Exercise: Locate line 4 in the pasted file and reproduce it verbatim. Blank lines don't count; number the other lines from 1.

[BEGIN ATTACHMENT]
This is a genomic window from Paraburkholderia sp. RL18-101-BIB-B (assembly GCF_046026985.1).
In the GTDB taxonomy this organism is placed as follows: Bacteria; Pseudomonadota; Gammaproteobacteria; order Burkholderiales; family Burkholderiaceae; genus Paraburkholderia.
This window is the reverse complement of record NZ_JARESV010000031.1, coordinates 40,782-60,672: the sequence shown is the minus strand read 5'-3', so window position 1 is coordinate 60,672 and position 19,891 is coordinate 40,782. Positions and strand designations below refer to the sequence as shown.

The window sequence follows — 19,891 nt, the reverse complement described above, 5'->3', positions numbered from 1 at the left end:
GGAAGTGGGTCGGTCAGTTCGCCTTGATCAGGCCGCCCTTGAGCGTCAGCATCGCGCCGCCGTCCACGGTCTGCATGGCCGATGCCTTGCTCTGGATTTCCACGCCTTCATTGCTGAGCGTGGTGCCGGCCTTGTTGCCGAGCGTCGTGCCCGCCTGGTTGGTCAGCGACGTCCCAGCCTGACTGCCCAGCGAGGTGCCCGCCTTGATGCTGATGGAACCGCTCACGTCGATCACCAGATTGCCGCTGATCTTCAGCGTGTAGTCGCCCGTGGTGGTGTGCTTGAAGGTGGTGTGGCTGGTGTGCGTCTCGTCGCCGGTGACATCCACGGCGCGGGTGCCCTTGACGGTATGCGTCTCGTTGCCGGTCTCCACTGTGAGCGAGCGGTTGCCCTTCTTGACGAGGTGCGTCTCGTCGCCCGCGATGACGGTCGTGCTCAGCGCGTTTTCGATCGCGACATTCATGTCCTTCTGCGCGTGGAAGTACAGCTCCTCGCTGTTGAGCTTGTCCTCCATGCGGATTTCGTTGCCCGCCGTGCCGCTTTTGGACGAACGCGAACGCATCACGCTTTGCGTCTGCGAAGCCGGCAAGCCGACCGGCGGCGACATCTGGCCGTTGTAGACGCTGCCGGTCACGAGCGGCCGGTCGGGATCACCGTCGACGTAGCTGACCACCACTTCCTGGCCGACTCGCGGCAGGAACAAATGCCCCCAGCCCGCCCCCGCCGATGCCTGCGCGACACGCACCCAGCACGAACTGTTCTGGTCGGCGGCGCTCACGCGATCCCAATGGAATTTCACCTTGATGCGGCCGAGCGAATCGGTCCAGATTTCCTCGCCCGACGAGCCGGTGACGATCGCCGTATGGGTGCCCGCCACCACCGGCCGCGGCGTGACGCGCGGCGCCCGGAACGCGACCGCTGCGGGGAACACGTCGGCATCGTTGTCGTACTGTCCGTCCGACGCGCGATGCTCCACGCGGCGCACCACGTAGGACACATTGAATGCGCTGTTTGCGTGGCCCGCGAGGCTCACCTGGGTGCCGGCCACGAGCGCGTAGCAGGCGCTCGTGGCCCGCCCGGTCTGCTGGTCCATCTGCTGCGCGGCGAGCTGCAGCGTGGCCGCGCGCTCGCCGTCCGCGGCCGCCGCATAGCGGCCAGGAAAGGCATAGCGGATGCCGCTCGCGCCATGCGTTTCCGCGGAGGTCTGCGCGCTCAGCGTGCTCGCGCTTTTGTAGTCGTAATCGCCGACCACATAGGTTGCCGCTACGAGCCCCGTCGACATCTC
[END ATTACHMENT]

The window sequence follows — 19,891 nt, the reverse complement described above, 5'->3', positions numbered from 1 at the left end: